The performance came on the eve of MMJ’s highly-anticipated return to Bonnaroo for the first time since 2015, and exactly one week after the release of their newest live album, MMJ Live Vol. 3, which happens to be their entire set from Bonnaroo 2004.
While it may have been a warmup show of sorts for the hyped-up set the following night, anyone who has seen My Morning Jacket knows that the band never fails to deliver a stellar performance. Even with a chatty, boozed-up Charleston crowd standing before them, Jim James and company were focused as ever, and the catharsis we came for was granted.
Wilderado kicked things off with a 30 minute set starting at 6:30, in the late afternoon heatwave. The indie folk band has been climbing their way through the scene since the release of their debut EP, Latigo in 2017.
They, too, are fresh off the release of a live album, Wilderado Live, released in April 2023. They expressed their gratitude for the chance to open for the great My Morning Jacket before launching into their earliest hit, “Morning Light”, and overall played a solid set.
My Morning Jacket took the stage around 7:30, with the blazing hot South Carolina sun just beginning to set behind them, and launched directly into “Gideon”, off the fan-favorite 2005 album Z. “Spring (Among the Living)” followed and included a vocal improvisation from Jim at the end about being in Charleston at sunset — the first reference to the city and the sunset of the evening.
By the time they reached “Circuital”, one could get the sense that they really were tapping into the circuits. The sun continued to sink lower in the sky behind the stage, and the band rolled non-stop out of “Circuital” into their biggest hit, the rollicking banger “One Big Holiday”.
When James pulled out the acoustic and sat down at the front of the stage for “Golden”, one of their signature songs that details a daydream about one’s career as a musician, the crowd chatter was especially noticeable.
However, his focus never faltered, and I was thinking to myself that the lyrics to this song were ever relevant: “And you, you always told me / No matter how long it holds me / If it falls apart / Or makes us millionaires / We’ll be right here forever / Go through this thing together / And on heaven’s golden shore / We’ll lay our heads”.
Of course, the music has made them millionaires at this point. Not only for their ability to play loud, but also for their ability to maintain focus and deliver a stunning performance of a quieter song, even as a large portion of the audience discuss their daily lives between sips of White Claw.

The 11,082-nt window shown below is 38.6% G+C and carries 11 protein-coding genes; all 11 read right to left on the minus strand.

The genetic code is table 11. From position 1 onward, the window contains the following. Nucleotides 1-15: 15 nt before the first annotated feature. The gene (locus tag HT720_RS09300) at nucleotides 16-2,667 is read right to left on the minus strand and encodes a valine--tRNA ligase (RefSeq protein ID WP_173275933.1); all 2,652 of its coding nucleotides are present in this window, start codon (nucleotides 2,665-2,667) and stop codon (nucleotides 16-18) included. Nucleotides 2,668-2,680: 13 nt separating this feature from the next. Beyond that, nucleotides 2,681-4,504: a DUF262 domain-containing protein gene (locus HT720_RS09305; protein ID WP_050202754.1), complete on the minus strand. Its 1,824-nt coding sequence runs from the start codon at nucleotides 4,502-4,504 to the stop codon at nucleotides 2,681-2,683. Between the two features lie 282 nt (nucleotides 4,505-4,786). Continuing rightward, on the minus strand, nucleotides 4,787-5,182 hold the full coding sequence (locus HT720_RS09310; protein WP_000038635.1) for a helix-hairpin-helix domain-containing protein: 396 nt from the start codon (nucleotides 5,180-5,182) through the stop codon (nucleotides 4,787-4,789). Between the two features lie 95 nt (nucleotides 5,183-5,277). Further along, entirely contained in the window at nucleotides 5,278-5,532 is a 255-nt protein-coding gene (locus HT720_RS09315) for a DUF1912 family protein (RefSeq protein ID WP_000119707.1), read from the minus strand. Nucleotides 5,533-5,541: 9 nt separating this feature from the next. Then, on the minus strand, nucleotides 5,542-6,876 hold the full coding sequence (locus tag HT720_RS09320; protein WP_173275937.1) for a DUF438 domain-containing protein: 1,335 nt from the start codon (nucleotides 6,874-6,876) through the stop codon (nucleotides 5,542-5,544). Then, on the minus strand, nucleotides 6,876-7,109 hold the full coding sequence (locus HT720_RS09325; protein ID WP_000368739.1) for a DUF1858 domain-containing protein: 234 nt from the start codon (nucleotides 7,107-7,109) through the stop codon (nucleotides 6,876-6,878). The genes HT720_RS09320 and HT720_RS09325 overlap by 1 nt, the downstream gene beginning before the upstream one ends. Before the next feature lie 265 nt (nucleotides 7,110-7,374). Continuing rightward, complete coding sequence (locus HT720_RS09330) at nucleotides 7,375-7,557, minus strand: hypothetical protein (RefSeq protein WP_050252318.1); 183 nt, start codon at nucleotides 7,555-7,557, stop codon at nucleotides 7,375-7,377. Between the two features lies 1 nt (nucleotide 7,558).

After “Golden” the band cranked up the energy again with two tracks off their 2003 breakout album It Still Moves: “Masterplan” and “Easy Morning Rebel”, before getting to the standout “Victory Dance”.
At this point, we were about an hour into the show, and the sun was just sinking below the horizon. It was perfectly timed, Jim pointing out the sunset during the chorus as he sung the line, “in the evening’s setting sun”.
Maestro Jim was out in full effect, as he crossed the stage from corner to corner improvising hand motions to the beat of the band behind him. It seemed the band was just as excited for the sun to go down as the audience, mainly due to the heat, but also to see the stage lighting factor into the performance.
The remaining 30 minutes or so before the encore was back-to-back bangers, starting with “Touch Me I’m Going to Scream Part 1”, and into “Least Expected”, which contained a riff on Bob Marley’s “One Love”.
During peak moments one could truly see how well this band meshes together musically, especially as string players Jim James, Tom Blankenship, and Carl Broemel form a circle around drummer Patrick Hallahan and draw out the intensity as much as possible.
Hallahan maintains a furiously stable beat, acting as the glue, the line between controlled chaos and utter collapse, and we don’t think for a moment that he’s going to lose it as the guitarists reach their musical crescendos.
“Least Expected” led us into a raging “Holdin’ Onto Black Metal” followed by the full-circle moment of the second part of “Touch Me”, into an always-epic “Dondante”. It’s the type of sequence that makes you forget where you are. Broemel pulls out the saxophone as the whole thing erupts, taking it to the front of the stage to salute us goodnight — and you’re back on Earth.
Naturally, we knew it wasn’t quite over yet and they returned for a four-song encore that contained the Evil Urges deep cut, sort of bummer “Smokin’ From Shootin” followed by three favorites: “Off The Record”, “Wordless Chorus”, and “Dancefloors”.
Leaving Firefly that night, I was satisfied, but also jealous for those would would get to witness their set at Bonnaroo the following night, which was sure to be (and was, by all accounts), a truly special experience.
My Morning Jacket are on the road through the rest of summer, including a Saturday night headlining set at Peach Music Festival in Scranton, PA on July 1 that we are very excited to catch on the road. They will also embark on a fall tour later this year.
See a full photo gallery from the show below. All photos by Steve Aycock (@steveaycockphoto).
My Morning Jacket
All photos by Steve Aycock (@steveaycockphoto).
All photos by Steve Aycock (@steveaycockphoto).